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Wardrobe Maintenance

post #1 of 140
Thread Starter 
One of the annoying things about our little hobby, at least for me, is I find I am constantly having to take clothes into the "shop" for one reason or another. Shirts are one thing, I send them out, 5-6 a week, to be laundered and pressed but that's pretty easy

However, I can't use local cleaners for jackets and trou because they just don't do a good enough job. So I have to bring them to the city, the Hallack truck comes to my office, and returns the stuff to my office, and then I haul an extra suit home on the train again. Sounds easy, I guess, but it irritates me.

Then there's always some pair of shoes that needs to be re-soled. I wear the damned toes out so fast. I get steel toes and that helps but there's always a pair or two that needs something.

Now I have a vest and a pair of paints with little pin holes. Have to go to the re-weaver. Fack.

For a while it seems I was going to Tie Crafters constantly to get this narrowed, that shortened, this cleaned, etc. I think I am OK on ties for now but that was a pain.

Alterations: I lost some weight a few years ago, had all my pants taken in over a rolling period. Major PITA. Then, because I am picky, I notice little bugs that can be worked out here and there and am always getting those done. Haul into city, drop off, get fitted, pick up, haul home.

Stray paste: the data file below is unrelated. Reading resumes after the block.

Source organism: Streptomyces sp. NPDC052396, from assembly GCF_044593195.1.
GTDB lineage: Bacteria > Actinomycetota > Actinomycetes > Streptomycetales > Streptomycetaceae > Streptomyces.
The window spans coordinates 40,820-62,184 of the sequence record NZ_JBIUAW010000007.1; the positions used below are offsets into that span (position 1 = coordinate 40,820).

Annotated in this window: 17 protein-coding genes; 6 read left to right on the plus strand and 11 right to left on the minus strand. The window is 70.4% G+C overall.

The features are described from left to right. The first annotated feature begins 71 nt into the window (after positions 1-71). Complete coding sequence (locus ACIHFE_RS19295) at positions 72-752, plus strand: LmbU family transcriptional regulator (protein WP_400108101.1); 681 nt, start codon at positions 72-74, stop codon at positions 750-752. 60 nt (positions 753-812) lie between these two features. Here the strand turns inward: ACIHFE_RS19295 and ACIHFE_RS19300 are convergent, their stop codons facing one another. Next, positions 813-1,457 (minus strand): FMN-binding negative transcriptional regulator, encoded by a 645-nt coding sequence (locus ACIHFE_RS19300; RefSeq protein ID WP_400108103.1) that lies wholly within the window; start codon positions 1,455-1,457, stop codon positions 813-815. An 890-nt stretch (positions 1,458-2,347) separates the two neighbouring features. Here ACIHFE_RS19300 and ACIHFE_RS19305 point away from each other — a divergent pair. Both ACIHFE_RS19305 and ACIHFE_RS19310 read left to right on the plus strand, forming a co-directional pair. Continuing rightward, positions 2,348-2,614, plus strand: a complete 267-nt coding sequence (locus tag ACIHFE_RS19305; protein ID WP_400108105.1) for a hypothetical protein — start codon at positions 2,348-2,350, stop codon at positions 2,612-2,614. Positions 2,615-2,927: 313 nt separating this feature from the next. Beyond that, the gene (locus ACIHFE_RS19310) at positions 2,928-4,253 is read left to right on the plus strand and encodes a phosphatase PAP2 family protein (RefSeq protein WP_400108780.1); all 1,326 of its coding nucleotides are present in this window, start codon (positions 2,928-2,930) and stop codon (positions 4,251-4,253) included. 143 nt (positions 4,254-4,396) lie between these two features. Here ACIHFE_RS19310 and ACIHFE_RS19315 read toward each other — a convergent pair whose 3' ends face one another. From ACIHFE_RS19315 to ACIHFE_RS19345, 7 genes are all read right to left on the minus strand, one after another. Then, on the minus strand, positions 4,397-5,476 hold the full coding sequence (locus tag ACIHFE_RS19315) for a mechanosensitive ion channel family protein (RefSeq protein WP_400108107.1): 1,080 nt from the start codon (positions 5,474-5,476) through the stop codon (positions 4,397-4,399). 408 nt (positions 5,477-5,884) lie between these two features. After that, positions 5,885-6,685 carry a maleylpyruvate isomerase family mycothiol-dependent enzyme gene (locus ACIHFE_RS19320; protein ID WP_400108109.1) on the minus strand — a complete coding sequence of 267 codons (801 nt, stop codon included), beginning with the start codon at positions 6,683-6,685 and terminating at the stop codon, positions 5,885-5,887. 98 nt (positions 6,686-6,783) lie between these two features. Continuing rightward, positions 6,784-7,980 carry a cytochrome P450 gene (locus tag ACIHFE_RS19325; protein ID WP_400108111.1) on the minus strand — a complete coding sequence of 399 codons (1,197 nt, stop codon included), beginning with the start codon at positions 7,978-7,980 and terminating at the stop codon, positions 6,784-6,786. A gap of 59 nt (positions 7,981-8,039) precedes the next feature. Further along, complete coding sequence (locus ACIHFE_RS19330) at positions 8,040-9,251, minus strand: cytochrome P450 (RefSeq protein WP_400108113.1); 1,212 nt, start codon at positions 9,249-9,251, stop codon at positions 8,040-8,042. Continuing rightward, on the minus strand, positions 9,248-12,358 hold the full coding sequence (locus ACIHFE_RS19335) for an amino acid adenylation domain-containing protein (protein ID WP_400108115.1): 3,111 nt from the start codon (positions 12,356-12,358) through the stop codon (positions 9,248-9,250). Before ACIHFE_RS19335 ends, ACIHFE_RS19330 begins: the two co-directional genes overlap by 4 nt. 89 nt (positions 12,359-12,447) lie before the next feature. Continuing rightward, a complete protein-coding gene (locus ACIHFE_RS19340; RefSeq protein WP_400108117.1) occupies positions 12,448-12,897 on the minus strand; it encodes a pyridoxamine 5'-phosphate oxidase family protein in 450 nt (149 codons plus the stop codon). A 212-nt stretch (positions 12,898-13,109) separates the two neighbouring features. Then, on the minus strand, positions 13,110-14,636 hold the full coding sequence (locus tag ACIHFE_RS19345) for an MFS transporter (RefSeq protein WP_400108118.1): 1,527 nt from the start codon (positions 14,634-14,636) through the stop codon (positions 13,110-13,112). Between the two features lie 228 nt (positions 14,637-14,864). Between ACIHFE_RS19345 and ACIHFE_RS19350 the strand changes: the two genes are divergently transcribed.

Clothes from overseas often have one little glitch that isn't worth sending them back over (espeically not to Naples, the sartorial black hole, once they go in, you may never see them again). So I get those little fixes done here.

Lately a lot of my nicely shanked buttons have been coming undone. Dry clears can't shank a button properly and they don't use the right kind of thread. So that has to go back to the tailor, too.

This summer has been super humid and I have been caught in a few thunderstorms. Well, nothing ruins a press quite like that. Forget about your trouser creases. Oh, and I now have first-hand experience with jeffryd's point about blown seams. Yeah, it's real. Can't trust the dry cleaner to press a suit correctly, oh no, not only that but cleaning is bad and should only be done when it's really necessary, and I know of no DC that offers a pure pressing service. So back to the tailor it has to go.

BTW, Frank (Ercole) does most of this stuff for me and I encourage him to overcharge me because he hates doing all of it. But I just don't trust anyone else.

It's really a lot of work keeping all this crap in working order.
post #2 of 140
You need a driver and a butler. I suppose they can be one in the same if you want to live on the cheap.

On a serious note, how do you burn through toes that often? I haven't killed the toes on my shoes but regularly go through toe taps, expect on the set that B Nelson put steel taps in. Regularly being an annual or semi-annual routine. I have 4 pair of shoes that I rotate though regularly and 3-4 pair that I wear on occasion.
Edited by SkinnyGoomba - 7/29/12 at 10:01am
post #3 of 140
This is what they call "rich people problems". In these situations it is best to do what the really rich do - hire someone to take care of all of this stuff for you. Otherwise just deal with it, I guess.

BTW, I hear you on Tiecrafters - I have several ties that I have needed to pick up the last couple weeks - their hours are terrible and I can't convince my wife to go for me even though she works 10 blocks away.
post #4 of 140
Manton, how has your weightlifting affected your stuff? Does that worry you?

I like Topies for keeping my soles in good shape, but I'm murder on heels.